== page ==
Break cuts Waianae water supply
The Board of Water Supply is asking residents from Ko Olina to Makaha to conserve water after a main supplying most of the water to the Waianae Coast broke yesterday afternoon.
The break, on Farrington Highway near the Ko Olina overpass, was reported at about 12:55 p.m. It brought traffic to a standstill yesterday as water poured into the Ko Olina area while crews contra-flowed lanes in Ko Olina to locate the main.
No residents or businesses were affected.
However, residents should use water for only essential uses to keep the reservoir water levels high, said BWS spokeswoman Moani Van-Wright Alst.
The 24-inch main is the same pipe that broke near the Kahe Power Plant in June, cutting off water to 12 homes for a few days and affecting thousands of residents on the Leeward Coast. The main, which is about 46 years old, supplies about 60 percent of water flowing into the area.
Bag clogs pipe, waste overflows
A plastic bag full of fabric clogged an 8-inch sewage pipe on Wilhelmina Rise yesterday morning, causing about 8,050 gallons of waste water to overflow into nearby catch basins and dry drainage canals.
Some sewage from the manhole, at 1432 Wilhelmina Rise, flowed into the Pueo Street canal, which leads to the Kahala beach area. However, city officials believed it did not reach the beach.
As a precaution, city officials posted signs along the public access to the drainage canal warning residents not to enter the area.
Crews from the city's Environmental Services Department responded to the break and stopped the flow within 22 minutes, according to a city news release.
HAWAII VOLCANO OBSERVATORY
Lava from Kilauea Volcano continued to flow yesterday, with the most active areas along earlier Kupaianaha flows southwest of Puu Kiai. Eastward flows advanced in areas north of Puu Kiai, the U.S. Geological Survey reported. In this photo, taken Friday, lava spatters in one of the channels.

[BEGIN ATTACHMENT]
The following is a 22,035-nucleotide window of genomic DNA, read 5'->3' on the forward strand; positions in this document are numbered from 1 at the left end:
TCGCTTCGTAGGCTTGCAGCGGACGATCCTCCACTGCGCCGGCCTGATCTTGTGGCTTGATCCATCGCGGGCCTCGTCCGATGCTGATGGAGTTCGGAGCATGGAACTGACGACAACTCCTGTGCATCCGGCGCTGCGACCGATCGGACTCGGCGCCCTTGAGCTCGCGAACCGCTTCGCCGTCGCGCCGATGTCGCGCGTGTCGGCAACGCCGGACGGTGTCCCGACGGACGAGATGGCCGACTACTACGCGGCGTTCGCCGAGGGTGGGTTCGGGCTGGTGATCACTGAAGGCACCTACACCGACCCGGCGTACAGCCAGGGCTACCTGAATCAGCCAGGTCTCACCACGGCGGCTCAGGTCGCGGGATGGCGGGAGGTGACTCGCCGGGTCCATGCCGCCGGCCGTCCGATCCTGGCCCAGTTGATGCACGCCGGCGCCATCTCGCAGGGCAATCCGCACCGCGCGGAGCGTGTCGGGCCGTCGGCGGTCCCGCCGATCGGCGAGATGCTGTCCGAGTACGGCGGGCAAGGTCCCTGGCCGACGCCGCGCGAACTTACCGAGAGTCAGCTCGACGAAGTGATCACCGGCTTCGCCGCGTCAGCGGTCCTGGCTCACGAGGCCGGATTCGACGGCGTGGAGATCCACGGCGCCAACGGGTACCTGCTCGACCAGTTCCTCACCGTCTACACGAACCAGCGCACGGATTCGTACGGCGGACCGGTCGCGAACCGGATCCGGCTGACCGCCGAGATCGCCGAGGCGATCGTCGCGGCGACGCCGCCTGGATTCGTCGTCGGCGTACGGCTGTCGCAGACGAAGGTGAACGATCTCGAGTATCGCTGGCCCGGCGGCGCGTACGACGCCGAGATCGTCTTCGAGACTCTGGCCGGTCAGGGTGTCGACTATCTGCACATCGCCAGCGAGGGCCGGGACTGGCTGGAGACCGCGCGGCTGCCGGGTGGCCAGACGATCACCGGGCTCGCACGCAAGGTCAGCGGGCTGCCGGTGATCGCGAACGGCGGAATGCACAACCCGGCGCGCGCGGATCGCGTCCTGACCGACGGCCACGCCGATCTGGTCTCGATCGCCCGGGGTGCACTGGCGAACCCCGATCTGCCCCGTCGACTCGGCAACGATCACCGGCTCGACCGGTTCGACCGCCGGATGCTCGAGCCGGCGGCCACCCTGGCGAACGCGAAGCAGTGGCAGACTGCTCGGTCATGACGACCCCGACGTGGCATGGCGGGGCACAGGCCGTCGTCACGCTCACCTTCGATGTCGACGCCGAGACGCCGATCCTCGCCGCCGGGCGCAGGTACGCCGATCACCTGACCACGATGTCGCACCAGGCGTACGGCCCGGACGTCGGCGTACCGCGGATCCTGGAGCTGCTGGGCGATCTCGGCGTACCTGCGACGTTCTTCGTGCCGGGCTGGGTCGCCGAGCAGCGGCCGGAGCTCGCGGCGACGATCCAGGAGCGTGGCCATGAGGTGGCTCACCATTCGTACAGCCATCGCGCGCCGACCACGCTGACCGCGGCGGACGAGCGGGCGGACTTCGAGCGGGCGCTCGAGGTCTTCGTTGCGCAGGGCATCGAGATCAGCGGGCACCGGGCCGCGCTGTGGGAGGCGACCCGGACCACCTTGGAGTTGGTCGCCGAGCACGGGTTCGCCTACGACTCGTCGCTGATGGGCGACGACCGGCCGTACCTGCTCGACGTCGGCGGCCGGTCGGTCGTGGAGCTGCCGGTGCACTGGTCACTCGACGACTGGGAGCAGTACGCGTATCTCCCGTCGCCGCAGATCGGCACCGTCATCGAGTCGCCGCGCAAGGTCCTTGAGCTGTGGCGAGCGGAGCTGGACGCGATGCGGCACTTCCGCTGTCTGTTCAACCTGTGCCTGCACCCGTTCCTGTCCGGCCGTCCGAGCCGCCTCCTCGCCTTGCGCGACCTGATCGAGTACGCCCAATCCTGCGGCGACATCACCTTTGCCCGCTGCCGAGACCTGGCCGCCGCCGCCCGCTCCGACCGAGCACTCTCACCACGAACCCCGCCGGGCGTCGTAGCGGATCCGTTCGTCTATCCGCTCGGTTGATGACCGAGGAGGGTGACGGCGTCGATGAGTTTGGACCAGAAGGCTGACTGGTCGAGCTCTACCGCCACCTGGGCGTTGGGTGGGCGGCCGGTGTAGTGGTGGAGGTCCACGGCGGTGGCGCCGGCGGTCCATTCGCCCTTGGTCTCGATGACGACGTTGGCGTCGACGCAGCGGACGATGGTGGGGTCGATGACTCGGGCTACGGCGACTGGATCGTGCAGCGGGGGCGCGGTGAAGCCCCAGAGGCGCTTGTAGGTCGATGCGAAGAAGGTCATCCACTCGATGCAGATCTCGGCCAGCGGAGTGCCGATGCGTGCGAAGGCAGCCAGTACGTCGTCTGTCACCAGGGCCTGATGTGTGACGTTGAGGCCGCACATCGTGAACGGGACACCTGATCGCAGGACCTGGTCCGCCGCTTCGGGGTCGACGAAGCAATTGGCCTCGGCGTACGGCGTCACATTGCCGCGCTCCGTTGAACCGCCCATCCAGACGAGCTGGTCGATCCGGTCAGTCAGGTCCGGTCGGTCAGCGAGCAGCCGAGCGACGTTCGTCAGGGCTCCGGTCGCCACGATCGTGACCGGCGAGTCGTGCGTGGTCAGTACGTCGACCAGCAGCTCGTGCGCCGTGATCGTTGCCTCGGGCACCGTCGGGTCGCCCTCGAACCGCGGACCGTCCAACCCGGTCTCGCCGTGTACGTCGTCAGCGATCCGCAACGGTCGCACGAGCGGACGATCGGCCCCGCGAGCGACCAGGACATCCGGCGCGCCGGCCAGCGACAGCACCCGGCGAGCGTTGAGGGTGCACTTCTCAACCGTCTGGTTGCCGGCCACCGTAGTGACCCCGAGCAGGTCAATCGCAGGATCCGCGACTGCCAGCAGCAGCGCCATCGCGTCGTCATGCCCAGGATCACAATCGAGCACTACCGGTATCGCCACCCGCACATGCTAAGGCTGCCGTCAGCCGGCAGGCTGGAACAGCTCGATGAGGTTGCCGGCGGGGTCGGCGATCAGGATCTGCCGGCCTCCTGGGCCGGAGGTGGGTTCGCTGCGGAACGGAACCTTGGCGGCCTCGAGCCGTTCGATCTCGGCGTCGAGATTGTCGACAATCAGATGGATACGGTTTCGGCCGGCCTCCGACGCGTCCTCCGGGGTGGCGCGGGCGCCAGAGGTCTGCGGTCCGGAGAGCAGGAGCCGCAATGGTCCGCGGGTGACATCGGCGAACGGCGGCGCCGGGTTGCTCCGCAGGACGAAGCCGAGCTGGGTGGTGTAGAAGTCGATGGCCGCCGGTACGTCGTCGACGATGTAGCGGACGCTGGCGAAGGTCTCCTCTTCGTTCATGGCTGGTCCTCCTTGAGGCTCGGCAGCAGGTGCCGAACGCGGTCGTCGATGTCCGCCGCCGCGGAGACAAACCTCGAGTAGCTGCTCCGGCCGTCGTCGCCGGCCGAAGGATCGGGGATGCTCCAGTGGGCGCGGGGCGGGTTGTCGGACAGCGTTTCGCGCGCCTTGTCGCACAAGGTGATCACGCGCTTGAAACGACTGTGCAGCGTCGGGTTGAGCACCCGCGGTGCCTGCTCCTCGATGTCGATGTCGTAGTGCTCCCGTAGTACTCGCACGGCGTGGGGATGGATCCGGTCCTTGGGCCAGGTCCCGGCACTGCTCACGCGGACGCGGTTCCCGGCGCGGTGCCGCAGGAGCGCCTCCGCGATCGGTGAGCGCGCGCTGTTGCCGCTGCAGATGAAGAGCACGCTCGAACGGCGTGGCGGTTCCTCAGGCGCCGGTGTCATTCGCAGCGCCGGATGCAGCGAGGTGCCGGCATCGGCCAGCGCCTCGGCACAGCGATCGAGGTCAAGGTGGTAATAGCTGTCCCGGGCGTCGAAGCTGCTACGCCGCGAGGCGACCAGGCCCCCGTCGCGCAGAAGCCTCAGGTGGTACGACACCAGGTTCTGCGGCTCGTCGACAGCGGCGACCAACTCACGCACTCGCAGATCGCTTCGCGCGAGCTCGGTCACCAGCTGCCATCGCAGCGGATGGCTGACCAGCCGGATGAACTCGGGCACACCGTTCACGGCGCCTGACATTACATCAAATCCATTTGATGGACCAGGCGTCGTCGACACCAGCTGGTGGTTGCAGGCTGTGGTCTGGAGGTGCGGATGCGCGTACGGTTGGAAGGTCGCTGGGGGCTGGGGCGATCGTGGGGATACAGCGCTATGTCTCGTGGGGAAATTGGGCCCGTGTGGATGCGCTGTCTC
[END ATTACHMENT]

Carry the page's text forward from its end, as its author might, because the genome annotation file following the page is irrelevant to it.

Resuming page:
Expert on big bang will lecture
"Discovering the Big Bang" will be the topic of a free public lecture by P.J.E. "Jim" Peebles, Albert Einstein professor of science emeritus at Princeton University, at 7 p.m. Thursday at the University of Hawaii's Campus Center Ballroom.
Peebles' lecture is part of the UH-Manoa Distinguished Lecture Series.
He also will give a specialized talk at 3:30 p.m. tomorrow at the Institute for Astronomy on "Galaxy Formation: Successes and Challenges for the Standard Cosmology."
Peebles and Princeton colleague Robert Dicke predicted a faint glow of radio emission would result from the universe's birth, or big bang.
Their theory was confirmed with the accidental discovery in the 1960s of cosmic background radiation, and Peebles led a debate over where and how much dark matter exists, according to the Hawaii Institute for Astronomy.
"Thanks in large part to Peebles," it said, "we now understand that dark matter played a crucial role in the development of structure in the universe, and hence a crucial role in creating the conditions for life."
Talk covers Martian cold snaps